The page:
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Chinese Nationalism: The CCP’s ‘Double-Edged Sword’

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China Power

Chinese Nationalism: The CCP’s ‘Double-Edged Sword’

Jessica Chen Weiss, author of the book Powerful Patriots, on nationalist protests and China’s foreign policy.

Chinese Nationalism: The CCP’s ‘Double-Edged Sword’

2012 anti-Japan demonstration in Beijing

Credit: Wikimedia Commons/ Voice of America

It’s a commonly held belief that Chinese nationalism is simply a tool of the Chinese Communist Party, to be picked up or discarded at will. As with much of our common “wisdom” about China, that’s an oversimplification of a far more complicated situation. The Diplomat talks with Jessica Chen Weiss, author of the book Powerful Patriots: Nationalist Protest in China’s Foreign Relations, about the central government’s complex relationship with mass demonstrations of nationalism.

In your book, you challenge the commonly held belief that nationalistic protests in China (and, by extension, nationalism in general) are simply drummed up by the Chinese government. How would you describe the relationship between the central government and public nationalism?

The Chinese government has selectively tolerated displays of popular nationalism, recognizing that it is both a potential liability and source of strength for the Chinese Communist Party. Demonstrations of nationalist anger can be helpful when the Chinese government wants to show resolve but can also make diplomatic compromise and flexibility more difficult. On the other hand, when street protests might have jeopardized efforts to improve diplomatic relations and defuse potential crises, Chinese authorities have repeatedly stifled grassroots nationalist protests — often at great cost to the Chinese government’s patriotic credentials and domestic legitimacy. As I note in Powerful Patriots, nationalist activists are often quietly cynical about the role they play. One activist told me: “To speak plainly, the government uses us when it suits their purpose. When it doesn’t suit them, it suppresses us. This way the government can play the public opinion card. After all, Japan is a democracy and respects public opinion. Even in a non-democratic country like China, the government can still point to the public’s feelings.”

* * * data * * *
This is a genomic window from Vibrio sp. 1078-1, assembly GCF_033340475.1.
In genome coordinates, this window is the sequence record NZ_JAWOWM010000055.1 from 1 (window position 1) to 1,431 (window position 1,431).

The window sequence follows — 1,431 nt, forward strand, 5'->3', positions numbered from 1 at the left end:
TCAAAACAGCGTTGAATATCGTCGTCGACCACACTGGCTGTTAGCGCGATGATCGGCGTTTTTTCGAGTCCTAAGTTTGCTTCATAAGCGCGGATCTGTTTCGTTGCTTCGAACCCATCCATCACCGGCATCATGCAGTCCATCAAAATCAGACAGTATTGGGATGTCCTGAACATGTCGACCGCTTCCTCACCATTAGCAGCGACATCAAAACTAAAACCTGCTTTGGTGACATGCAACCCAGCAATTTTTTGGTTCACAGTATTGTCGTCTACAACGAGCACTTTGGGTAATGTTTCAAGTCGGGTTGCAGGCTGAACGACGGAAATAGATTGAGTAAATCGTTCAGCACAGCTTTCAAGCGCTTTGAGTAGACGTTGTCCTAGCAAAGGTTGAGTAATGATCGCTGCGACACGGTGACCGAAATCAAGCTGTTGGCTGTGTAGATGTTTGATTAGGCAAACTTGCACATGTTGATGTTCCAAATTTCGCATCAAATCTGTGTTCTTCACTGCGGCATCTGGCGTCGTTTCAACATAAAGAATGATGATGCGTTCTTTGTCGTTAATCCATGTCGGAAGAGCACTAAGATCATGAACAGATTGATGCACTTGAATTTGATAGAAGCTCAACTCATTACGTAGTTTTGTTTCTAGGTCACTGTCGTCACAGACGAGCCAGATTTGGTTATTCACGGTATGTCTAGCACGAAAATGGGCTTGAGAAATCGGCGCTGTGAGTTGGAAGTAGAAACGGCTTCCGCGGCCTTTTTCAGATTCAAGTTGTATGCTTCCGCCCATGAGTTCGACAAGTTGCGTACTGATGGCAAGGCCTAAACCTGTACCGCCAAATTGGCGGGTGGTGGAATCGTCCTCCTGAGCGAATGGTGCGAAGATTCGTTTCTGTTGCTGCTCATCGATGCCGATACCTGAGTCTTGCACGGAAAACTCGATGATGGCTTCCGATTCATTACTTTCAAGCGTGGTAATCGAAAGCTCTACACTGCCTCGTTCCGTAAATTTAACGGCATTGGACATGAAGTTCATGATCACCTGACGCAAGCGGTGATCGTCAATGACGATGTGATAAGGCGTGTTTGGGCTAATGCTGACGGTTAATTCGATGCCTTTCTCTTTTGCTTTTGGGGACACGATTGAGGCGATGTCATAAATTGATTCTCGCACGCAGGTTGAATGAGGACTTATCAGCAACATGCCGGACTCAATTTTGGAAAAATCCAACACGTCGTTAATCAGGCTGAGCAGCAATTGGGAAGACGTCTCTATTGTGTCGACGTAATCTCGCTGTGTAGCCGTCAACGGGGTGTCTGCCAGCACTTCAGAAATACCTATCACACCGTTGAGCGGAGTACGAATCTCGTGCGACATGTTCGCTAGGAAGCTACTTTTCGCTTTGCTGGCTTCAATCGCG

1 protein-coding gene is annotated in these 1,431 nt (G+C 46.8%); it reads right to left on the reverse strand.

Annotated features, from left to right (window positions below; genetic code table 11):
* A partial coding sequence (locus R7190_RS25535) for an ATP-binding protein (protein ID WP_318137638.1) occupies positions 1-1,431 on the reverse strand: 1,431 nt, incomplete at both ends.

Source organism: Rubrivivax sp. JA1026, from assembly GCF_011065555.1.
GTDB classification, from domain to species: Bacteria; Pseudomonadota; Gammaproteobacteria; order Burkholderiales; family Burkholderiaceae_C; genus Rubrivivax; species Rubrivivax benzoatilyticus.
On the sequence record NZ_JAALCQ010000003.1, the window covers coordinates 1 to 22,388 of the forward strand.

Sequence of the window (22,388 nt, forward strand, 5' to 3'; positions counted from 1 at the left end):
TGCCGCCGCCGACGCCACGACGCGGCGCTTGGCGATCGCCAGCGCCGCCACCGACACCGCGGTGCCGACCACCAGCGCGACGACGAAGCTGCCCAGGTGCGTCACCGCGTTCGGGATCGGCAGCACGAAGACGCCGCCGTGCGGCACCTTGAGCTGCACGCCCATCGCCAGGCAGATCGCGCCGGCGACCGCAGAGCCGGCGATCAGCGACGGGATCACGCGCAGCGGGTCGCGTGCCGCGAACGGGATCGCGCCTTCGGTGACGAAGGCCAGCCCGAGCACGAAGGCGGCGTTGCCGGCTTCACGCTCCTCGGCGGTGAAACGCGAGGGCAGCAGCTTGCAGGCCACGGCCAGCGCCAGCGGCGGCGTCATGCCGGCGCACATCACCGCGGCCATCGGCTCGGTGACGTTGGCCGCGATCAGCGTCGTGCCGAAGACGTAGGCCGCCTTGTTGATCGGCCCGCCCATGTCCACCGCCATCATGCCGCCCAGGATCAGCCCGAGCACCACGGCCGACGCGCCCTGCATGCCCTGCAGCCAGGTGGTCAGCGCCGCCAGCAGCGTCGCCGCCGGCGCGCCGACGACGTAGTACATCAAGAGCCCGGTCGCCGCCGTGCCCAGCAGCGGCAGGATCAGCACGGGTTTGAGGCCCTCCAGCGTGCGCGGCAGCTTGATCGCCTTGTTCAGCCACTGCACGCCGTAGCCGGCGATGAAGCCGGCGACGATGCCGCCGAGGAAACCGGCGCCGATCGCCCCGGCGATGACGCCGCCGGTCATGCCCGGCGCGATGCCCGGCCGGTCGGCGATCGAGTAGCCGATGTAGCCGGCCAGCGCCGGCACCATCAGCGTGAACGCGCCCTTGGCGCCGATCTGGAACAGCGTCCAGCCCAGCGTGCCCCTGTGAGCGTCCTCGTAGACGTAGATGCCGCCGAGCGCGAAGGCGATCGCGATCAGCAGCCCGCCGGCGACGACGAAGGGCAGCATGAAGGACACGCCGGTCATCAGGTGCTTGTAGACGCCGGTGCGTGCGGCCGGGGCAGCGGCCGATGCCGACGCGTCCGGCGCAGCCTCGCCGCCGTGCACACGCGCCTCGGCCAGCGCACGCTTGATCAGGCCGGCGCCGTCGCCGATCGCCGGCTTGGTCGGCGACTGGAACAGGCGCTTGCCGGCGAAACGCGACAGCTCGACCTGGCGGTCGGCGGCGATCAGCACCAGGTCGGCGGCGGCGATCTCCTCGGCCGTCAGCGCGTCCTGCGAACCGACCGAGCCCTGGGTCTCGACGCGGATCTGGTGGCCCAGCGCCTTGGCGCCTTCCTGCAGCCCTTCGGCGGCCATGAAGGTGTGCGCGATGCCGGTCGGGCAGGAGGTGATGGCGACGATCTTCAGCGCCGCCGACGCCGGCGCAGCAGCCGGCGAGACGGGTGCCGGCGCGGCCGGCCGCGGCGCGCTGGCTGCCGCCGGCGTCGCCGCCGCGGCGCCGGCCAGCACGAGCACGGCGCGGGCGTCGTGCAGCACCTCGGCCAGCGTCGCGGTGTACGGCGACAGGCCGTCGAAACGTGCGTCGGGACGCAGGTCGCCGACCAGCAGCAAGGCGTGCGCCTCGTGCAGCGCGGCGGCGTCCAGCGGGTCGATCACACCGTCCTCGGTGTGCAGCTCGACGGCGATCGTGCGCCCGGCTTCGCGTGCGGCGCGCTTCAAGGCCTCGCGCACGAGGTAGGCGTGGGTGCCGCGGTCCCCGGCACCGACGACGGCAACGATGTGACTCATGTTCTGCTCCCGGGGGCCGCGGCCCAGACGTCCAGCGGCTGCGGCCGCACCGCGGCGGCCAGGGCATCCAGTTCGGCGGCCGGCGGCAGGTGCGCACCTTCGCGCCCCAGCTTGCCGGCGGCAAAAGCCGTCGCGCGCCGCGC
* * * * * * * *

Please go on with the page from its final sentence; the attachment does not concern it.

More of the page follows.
In the book, you argue that the decision to encourage or discourage protests is often a form of foreign policy signaling. How can other governments (particularly Japan, one of the most popular targets for such protests) use this information to better respond to crises in their relationships with China?

Other governments can learn a lot about Chinese foreign policy intentions by observing whether China restricts or permits popular mobilization over a particular issue, including online petitions, street protests, and other symbolic attempts to defend Chinese sovereignty, including voyages to disputed islands and waters. After the 2001 EP-3 incident, for example, China prevented anti-American street demonstrations. These efforts helped China send a signal of reassurance to the Bush administration as both sides negotiated a face-saving compromise over the release of the American crew. As John Keefe, special assistant to Ambassador Prueher, later recounted: “University students wanted to hold demonstrations to vent their anger. The government forbade them from taking such action [and] repeatedly stressed… that this event should not be seen as a major affair in U.S.-China relations.”

Going all the way back to the May Fourth protests in 1919, there’s a long history of nationalist protests targeting foreign forces and the Chinese government simultaneously. Do you see a similar bifurcation of nationalist sentiment in China today?

As in the past, nationalist sentiments today often target the Chinese government for being too weak, soft, or corrupt to defend the national interest. This is one of the greatest risks that China faces in sharpening the double-edged sword of popular nationalism. It can easily wound the one who wields it. So far, the Chinese government has been able to retain the upper hand, mobilizing all levels of government to preserve social stability and promote “rational patriotism” when nationalist fervor begins to get out of hand. But the often heavy-handed orchestration of protests and propaganda fosters resentment and feelings of alienation among liberals and nationalists alike.

How has the advent of social media complicated Beijing’s ability to control or at least stage manage large-scale demonstrations?